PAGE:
• 59 Kilte Awlaelo Health and Demographic Surveillance System, Ethiopia.
  • 60 Arabian Gulf University, Manama, Bahrain.
  • 61 Hamdan Bin Mohammed Smart University, Dubai, United Arab Emirates.
  • 62 Department of Medical Mycology and Parasitology, School of Medicine, Mazandaran University of Medical Sciences, Sari, Iran.
  • 63 Department of Epidemiology, Salah Azaiz Institute, Tunis, Tunisia.
  • 64 Qatar University, Doha, Qatar.
  • 65 Department of Public Health, School of Public Health, Shahid Beheshti University of Medical Sciences, Tehran, Iran.
  • 66 University of Aberdeen, Aberdeen, United Kingdom.
  • 67 Addis Ababa University, Debre Zeit, Ethiopia.
  • 68 Wageningen University, Wageningen, Netherlands.
  • 69 Department of Ophthalmology, Medical Faculty Mannheim, Ruprecht-Karls-University Heidelberg, Mannheim, Germany.
  • 70 Hematology-Oncology and Stem Cell Transplantation Research Center, Tehran University of Medical Sciences, Tehran, Iran.
  • 71 Jordan University of Science and Technology, Irbid, Jordan.
  • 72 Health Services Academy, Islamabad, Pakistan.
  • 73 Department of Microbiology and Immunology, College of Medicine and Health Sciences, United Arab Emirates University, Al Ain, United Arab Emirates.
  • 74 Executive Board of the Health Ministers' Council for Cooperation Council States, Riyadh, Saudi Arabia.
  • 75 Centre for Research and Action in Public Health, Faculty of Health, University of Canberra, Canberra, Australia.
  • 76 University of British Columbia, Vancouver, Canada.
  • 77 Research and Development Unit, Parc Sanitari Sant Joan de Deu (CIBERSAM), Barcelona, Spain.
  • 78 Australian National University, Canberra, Australia.
  • 79 Department of Zoology, Lahore College for Women University, Lahore, Pakistan.
  • 80 Aintree University Hospital, National Health Service Foundation Trust, Liverpool, United Kingdom.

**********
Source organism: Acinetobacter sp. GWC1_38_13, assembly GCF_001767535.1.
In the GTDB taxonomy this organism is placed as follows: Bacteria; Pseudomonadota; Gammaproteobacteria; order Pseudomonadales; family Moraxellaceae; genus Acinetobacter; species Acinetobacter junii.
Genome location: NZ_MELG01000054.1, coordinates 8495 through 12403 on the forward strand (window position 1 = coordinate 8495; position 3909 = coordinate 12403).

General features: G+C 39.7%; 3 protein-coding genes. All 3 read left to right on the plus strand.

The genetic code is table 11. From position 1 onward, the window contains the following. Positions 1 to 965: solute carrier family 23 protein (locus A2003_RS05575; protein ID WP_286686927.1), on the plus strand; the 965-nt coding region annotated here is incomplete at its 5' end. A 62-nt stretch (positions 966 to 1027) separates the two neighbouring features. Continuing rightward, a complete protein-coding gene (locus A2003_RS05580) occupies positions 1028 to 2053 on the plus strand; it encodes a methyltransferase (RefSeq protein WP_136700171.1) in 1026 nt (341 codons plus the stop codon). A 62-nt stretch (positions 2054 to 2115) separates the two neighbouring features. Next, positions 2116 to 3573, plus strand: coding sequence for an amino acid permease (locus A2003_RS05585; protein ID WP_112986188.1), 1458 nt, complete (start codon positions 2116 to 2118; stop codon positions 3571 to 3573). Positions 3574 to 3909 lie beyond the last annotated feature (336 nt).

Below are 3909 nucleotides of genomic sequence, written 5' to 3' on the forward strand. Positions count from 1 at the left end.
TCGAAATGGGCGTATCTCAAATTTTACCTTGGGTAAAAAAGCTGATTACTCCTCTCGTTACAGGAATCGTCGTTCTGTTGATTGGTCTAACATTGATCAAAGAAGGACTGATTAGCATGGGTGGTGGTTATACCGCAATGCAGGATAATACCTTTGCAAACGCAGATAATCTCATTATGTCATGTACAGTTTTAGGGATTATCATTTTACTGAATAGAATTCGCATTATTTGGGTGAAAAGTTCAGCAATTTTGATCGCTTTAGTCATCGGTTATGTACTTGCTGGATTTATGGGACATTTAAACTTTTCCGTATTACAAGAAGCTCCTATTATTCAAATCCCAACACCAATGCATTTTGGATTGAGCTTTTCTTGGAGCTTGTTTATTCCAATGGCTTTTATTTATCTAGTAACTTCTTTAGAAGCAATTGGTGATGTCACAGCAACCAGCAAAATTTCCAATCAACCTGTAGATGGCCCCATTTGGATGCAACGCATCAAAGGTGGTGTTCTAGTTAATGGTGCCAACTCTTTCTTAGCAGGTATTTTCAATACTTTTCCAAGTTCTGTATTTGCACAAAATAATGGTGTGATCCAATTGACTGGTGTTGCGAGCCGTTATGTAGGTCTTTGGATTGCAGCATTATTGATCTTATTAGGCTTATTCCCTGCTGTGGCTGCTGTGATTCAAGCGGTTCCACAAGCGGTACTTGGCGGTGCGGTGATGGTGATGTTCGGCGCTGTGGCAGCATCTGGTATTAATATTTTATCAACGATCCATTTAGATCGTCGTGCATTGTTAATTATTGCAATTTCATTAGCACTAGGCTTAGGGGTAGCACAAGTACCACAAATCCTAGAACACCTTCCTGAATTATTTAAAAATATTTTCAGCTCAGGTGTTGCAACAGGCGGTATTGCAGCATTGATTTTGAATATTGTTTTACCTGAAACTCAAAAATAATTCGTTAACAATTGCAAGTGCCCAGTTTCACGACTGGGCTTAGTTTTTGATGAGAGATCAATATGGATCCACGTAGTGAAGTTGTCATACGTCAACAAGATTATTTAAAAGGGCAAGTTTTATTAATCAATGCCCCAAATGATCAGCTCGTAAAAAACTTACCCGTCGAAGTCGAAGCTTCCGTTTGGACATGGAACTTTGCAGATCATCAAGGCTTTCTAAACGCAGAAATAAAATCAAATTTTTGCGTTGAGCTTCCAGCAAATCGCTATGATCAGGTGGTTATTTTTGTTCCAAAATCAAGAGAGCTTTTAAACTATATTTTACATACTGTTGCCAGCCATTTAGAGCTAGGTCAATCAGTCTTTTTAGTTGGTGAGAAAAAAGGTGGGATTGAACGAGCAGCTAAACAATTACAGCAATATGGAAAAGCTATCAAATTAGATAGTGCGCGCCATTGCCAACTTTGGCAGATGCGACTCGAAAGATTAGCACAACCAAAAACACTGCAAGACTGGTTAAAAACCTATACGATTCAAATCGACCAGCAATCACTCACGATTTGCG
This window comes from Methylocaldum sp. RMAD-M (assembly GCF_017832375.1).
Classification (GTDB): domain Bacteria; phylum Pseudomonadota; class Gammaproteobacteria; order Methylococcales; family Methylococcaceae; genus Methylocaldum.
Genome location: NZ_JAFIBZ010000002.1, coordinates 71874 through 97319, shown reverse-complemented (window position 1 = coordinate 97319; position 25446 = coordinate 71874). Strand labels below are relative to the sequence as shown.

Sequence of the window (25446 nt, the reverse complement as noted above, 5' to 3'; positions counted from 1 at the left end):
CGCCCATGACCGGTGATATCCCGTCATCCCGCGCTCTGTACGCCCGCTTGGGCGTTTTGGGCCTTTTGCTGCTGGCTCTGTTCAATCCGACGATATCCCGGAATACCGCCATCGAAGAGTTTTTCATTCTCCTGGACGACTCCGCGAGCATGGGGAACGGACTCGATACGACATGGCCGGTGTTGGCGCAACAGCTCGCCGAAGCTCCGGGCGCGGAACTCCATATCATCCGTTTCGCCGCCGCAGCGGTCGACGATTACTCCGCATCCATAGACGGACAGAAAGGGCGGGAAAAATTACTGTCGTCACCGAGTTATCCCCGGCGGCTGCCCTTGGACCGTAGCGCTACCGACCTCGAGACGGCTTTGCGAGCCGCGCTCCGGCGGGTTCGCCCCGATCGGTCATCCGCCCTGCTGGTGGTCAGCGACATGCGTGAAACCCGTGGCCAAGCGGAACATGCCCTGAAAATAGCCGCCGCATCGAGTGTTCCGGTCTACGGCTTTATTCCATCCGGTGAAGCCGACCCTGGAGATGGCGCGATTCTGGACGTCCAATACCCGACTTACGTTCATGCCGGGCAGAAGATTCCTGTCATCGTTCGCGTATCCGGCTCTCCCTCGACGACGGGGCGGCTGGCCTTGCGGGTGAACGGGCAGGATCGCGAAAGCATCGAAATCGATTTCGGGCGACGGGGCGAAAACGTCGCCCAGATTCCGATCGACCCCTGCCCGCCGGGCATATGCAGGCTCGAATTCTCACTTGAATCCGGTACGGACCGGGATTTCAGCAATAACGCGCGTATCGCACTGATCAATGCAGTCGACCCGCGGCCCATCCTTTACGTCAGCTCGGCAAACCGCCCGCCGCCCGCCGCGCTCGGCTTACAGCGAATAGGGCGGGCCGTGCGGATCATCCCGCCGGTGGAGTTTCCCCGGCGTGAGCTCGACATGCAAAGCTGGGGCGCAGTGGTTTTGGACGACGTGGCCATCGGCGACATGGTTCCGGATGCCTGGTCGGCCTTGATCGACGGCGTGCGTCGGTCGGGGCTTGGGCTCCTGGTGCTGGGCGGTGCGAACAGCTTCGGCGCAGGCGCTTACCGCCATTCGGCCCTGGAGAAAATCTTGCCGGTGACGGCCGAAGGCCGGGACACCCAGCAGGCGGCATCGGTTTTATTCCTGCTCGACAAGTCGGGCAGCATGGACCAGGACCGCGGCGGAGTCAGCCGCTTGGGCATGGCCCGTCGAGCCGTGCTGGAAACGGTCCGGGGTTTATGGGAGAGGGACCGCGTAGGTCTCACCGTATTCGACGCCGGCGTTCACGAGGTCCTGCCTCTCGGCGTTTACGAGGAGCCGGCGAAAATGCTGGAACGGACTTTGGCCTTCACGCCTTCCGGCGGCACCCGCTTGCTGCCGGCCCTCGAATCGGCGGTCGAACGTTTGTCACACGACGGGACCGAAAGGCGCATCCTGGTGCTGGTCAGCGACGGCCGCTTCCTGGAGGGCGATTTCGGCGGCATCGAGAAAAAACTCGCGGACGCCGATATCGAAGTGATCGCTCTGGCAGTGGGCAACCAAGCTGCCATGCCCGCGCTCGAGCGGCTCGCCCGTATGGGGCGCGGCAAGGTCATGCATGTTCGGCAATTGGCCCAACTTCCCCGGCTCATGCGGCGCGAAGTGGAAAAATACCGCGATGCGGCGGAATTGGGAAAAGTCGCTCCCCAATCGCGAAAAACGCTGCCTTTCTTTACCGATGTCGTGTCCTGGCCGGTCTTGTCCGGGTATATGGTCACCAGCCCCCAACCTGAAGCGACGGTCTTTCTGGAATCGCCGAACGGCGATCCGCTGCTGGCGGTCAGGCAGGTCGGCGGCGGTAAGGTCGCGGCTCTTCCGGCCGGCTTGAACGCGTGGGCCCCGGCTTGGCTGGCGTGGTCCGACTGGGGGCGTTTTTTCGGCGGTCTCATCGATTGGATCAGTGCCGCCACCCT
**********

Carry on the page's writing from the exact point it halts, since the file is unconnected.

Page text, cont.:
• 81 School of Medicine, University of Liverpool, Liverpool, United Kingdom.
  • 82 Mansoura Faculty of Medicine, Mansoura, Egypt.
  • 83 Imperial College London, London, United Kingdom.
  • 84 Digestive Disease Research Institute, Tehran University of Medical Sciences, Tehran, Iran.
  • 85 Howard University College of Medicine, Washington, District of Columbia.
  • 86 University of Gondar, Gondar, Ethiopia.
  • 87 School of Public Health, Mekelle University, Mekelle, Ethiopia.
  • 88 School of Medicine, University of Adelaide, Adelaide, Australia.
  • 89 Saudi Ministry of Health, Riyadh, Saudi Arabia.
  • 90 College of Medicine, Alfaisal University, Riyadh, Saudi Arabia.
  • 91 United Nations Population Fund, Lima, Peru.
  • 92 Federal Ministry of Health, Khartoum, Sudan.
  • 93 University of Pittsburgh Graduate School of Public Health, Pittsburgh, Pennsylvania.
  • 94 Stellenbosch University, Cape Town, Western Cape, South Africa.
  • 95 Institute for Global Health Innovations, Duy Tan University, Da Nang, Vietnam.
  • 96 Aga Khan University, Karachi, Pakistan.
  • 97 National Heart, Lung, and Blood Institute, Bethesda, Maryland.
  • 98 University of Virginia, Charlottesville, Virginia.
  • 99 Department of Community Medicine, School of Medicine, Alborz University of Medical Sciences, Karaj, Iran.
  • 100 Contech International Health Consultants, Lahore, Pakistan.
  • 101 Contech School of Public Health, Lahore, Pakistan.
  • 102 Sina Trauma and Surgery Research Center, Tehran University of Medical Sciences, Tehran, Iran.
  • 103 Hamad Medical Corporation, Doha, Qatar.
  • 104 Society for Health and Demographic Surveillance, Suri, India.
  • 105 Wonju College of Medicine, Yonsei University, Wonju, South Korea.
  • 106 Institute for Poverty Alleviation and International Development, Yonsei University, Wonju, South Korea.
  • 107 Department of Surgery, School of Medicine, Boston University, Boston, Massachusetts.
  • 108 Suez Canal University, Ismailia, Egypt.
  • 109 Naval Medical Research Center, Silver Spring, Maryland.
  • 110 Golestan Research Center of Gastroenterology and Hepatology, Golestan University of Medical Sciences, Gorgan, Iran.
  • 111 Muhimbili University of Health and Allied Sciences, Dar es Salaam, Tanzania.